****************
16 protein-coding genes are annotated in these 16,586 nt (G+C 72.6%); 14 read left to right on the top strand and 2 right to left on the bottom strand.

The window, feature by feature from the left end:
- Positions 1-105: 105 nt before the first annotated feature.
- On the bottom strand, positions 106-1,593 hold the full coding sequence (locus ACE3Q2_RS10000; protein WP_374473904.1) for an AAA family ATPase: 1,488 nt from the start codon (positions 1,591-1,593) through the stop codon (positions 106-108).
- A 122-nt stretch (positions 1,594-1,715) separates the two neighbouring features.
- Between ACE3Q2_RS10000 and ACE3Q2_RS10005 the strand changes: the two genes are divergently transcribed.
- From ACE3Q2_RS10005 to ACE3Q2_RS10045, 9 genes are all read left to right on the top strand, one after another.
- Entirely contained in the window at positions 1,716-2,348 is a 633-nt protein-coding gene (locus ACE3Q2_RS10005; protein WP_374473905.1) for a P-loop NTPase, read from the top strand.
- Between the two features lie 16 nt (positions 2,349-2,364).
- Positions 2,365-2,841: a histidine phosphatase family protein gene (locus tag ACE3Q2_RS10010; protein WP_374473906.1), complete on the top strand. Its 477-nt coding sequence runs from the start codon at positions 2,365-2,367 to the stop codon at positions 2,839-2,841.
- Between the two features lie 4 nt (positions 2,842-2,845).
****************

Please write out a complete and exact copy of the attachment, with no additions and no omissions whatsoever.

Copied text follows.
16 protein-coding genes are annotated in these 16,586 nt (G+C 72.6%); 14 read left to right on the top strand and 2 right to left on the bottom strand.

The window, feature by feature from the left end:
- Positions 1-105: 105 nt before the first annotated feature.
- On the bottom strand, positions 106-1,593 hold the full coding sequence (locus ACE3Q2_RS10000; protein WP_374473904.1) for an AAA family ATPase: 1,488 nt from the start codon (positions 1,591-1,593) through the stop codon (positions 106-108).
- A 122-nt stretch (positions 1,594-1,715) separates the two neighbouring features.
- Between ACE3Q2_RS10000 and ACE3Q2_RS10005 the strand changes: the two genes are divergently transcribed.
- From ACE3Q2_RS10005 to ACE3Q2_RS10045, 9 genes are all read left to right on the top strand, one after another.
- Entirely contained in the window at positions 1,716-2,348 is a 633-nt protein-coding gene (locus ACE3Q2_RS10005; protein WP_374473905.1) for a P-loop NTPase, read from the top strand.
- Between the two features lie 16 nt (positions 2,349-2,364).
- Positions 2,365-2,841: a histidine phosphatase family protein gene (locus tag ACE3Q2_RS10010; protein WP_374473906.1), complete on the top strand. Its 477-nt coding sequence runs from the start codon at positions 2,365-2,367 to the stop codon at positions 2,839-2,841.
- Between the two features lie 4 nt (positions 2,842-2,845).